After days of legal and political wrangling, white supremacists were allowed to march through Warsaw Sunday alongside families and politicians in a rally marking the 100th anniversary of the restoration of Poland's independence.
The controversial presence of far-right groups among the roughly 200,000 people at the government event alarmed anti-racism organizations, who said their involvement helped legitimize their extremist ideology.
“It is truly depressing to see mainstream leaders and Polish officials negotiating, collaborating with extremists and legitimising them,” Rafal Pankowski, co-founder of the anti-racist Never Again association, told VICE News.
Ultranationalist groups were allowed to march in Sunday’s rally following days of political and legal arguments over the issue.
Since 2010, ultranationalist groups including the far-right National Radical Camp (ONR) have organized an annual “Independence March” through the Polish capital every November 11 to observe the country’s independence day. The rallies draw ordinary, patriotic Poles, but attract far-right hooligan and extremist groups from across Europe, and have featured xenophobic, anti-immigrant slogans that have caused embarrassment for the government and prompted warnings from embassies for their nationals to keep away.
With Sunday’s rally commemorating the centenary of the restoration of Poland’s independence from the Russian, German and Austro-Hungarian empires in 1918, this year’s march was subject to much greater scrutiny. On Wednesday, Warsaw mayor Hanna Gronkiewicz-Waltz banned the march, saying the city had “already suffered enough due to aggressive nationalism.”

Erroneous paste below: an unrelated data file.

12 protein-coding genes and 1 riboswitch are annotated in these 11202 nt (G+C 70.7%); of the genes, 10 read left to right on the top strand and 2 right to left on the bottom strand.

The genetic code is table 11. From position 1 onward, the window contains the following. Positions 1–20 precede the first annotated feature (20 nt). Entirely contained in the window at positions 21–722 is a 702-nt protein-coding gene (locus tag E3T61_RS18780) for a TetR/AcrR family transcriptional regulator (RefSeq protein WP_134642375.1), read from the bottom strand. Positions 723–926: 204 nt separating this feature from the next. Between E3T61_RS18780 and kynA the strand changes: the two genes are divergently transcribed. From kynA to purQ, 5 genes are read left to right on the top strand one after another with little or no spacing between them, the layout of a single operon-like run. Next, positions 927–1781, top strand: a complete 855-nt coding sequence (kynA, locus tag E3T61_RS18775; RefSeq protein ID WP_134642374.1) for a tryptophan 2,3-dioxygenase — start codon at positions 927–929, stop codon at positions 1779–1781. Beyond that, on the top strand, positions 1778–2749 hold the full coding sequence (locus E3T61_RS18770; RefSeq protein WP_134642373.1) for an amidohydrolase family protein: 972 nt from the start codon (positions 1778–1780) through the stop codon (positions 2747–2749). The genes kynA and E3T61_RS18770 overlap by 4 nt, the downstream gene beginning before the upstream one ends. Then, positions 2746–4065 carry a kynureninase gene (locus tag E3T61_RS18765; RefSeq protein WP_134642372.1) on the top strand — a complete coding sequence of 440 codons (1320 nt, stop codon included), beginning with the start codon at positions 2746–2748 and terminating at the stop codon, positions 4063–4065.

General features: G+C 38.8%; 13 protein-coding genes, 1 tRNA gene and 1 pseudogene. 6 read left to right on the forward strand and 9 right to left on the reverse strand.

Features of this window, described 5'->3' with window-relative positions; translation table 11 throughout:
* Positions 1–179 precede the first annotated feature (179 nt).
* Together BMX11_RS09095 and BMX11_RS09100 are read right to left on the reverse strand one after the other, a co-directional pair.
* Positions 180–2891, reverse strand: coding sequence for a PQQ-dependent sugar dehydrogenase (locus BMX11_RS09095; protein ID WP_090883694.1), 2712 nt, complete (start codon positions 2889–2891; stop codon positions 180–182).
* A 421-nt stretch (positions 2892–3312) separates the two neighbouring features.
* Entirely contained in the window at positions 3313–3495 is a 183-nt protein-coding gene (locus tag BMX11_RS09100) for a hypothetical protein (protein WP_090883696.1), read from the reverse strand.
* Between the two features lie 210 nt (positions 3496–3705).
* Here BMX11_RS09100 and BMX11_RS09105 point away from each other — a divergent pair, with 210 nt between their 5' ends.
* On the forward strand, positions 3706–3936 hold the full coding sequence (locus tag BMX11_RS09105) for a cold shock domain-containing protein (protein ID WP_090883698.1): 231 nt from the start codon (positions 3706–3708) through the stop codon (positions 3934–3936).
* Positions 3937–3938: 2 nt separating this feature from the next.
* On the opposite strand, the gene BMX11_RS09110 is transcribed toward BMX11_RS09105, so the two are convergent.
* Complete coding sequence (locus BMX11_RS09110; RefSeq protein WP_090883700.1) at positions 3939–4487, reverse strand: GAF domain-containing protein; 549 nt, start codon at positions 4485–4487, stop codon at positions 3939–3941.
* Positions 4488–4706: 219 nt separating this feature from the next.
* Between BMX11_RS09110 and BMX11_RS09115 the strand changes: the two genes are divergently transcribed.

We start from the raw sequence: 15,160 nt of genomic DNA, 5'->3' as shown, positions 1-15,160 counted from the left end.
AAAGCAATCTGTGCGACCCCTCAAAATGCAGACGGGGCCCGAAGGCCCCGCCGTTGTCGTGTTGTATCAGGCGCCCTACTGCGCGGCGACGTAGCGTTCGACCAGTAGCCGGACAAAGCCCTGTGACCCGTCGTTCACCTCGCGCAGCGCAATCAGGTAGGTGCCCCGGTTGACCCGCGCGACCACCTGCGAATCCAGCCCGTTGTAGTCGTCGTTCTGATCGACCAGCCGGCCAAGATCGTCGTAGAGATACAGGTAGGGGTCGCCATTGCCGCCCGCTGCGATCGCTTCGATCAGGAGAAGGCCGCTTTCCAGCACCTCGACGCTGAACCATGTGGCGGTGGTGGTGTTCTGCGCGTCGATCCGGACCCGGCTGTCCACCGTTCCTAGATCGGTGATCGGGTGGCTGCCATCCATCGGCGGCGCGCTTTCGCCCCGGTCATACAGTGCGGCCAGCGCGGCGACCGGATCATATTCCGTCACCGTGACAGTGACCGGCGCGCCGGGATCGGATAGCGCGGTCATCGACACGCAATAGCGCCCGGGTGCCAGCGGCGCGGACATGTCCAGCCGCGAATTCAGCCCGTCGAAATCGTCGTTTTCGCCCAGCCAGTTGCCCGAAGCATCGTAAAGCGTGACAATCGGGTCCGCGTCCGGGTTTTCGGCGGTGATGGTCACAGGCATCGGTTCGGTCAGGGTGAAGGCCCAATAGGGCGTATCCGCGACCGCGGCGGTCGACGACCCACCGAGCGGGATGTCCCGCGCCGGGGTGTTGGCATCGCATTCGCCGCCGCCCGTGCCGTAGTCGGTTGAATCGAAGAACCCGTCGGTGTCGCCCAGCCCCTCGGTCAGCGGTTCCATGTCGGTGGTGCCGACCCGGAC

President Andrzej Duda then said an official government march would take place along the same route, which he intended to be a positive celebration, free of offensive slogans or chants. The following day, a court revoked the mayor’s ban, meaning the far-right event was effectively subsumed into the government march.
According to Poland’s Minister of Internal Affairs, Joachim Brudzinski, 200,000 people attended Sunday’s rally — more than three times the number that attended the national rally last year.
While most attendees appeared to be ordinary, peaceful Poles, carrying the national flag or wearing armbands in red and white, the national colors, there was reportedly a noticeable far-right element as well. Alongside Polish ultranationalists, far-right groups from Hungary, Slovakia and Italy were reportedly present. The president’s calls for a ban on offensive messaging was not heeded by all; according to reports, white supremacist symbols including the Celtic cross and black sun were seen alongside anti-Islam banners at the event, and anti-refugee chants were heard.
Poland’s nationalist government has been previously accused of accommodating the country’s ultranationalist fringe, and to many observers this was another example. Pankowski said it was concerning to see the cooperation between government officials and the ONR, who he described as “a fascist-type anti-Semitic group with their roots firmly in the 1930s.”
“It was actually banned by the Polish authorities back in 1934 for inciting violence and racial hatred,” he said. “Didn't we learn the lessons of the 20th century?”